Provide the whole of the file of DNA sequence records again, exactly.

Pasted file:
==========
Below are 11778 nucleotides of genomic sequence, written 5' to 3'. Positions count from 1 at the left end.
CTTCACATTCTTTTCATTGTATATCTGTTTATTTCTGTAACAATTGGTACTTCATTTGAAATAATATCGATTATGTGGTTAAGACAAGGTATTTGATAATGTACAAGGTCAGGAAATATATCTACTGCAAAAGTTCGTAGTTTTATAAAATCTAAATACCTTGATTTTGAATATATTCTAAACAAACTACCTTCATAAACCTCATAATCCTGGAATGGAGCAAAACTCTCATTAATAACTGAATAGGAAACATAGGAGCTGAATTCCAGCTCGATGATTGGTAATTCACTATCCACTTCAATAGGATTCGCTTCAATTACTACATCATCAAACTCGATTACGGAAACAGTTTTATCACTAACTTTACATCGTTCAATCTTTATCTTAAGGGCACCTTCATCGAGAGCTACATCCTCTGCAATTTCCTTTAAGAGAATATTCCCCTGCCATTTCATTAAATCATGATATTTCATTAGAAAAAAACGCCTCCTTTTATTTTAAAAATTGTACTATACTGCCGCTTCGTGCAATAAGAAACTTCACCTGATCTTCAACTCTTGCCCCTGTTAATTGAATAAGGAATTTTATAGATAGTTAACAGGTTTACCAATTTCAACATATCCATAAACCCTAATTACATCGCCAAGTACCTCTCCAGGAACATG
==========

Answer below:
Below are 11778 nucleotides of genomic sequence, written 5' to 3'. Positions count from 1 at the left end.
CTTCACATTCTTTTCATTGTATATCTGTTTATTTCTGTAACAATTGGTACTTCATTTGAAATAATATCGATTATGTGGTTAAGACAAGGTATTTGATAATGTACAAGGTCAGGAAATATATCTACTGCAAAAGTTCGTAGTTTTATAAAATCTAAATACCTTGATTTTGAATATATTCTAAACAAACTACCTTCATAAACCTCATAATCCTGGAATGGAGCAAAACTCTCATTAATAACTGAATAGGAAACATAGGAGCTGAATTCCAGCTCGATGATTGGTAATTCACTATCCACTTCAATAGGATTCGCTTCAATTACTACATCATCAAACTCGATTACGGAAACAGTTTTATCACTAACTTTACATCGTTCAATCTTTATCTTAAGGGCACCTTCATCGAGAGCTACATCCTCTGCAATTTCCTTTAAGAGAATATTCCCCTGCCATTTCATTAAATCATGATATTTCATTAGAAAAAAACGCCTCCTTTTATTTTAAAAATTGTACTATACTGCCGCTTCGTGCAATAAGAAACTTCACCTGATCTTCAACTCTTGCCCCTGTTAATTGAATAAGGAATTTTATAGATAGTTAACAGGTTTACCAATTTCAACATATCCATAAACCCTAATTACATCGCCAAGTACCTCTCCAGGAACATG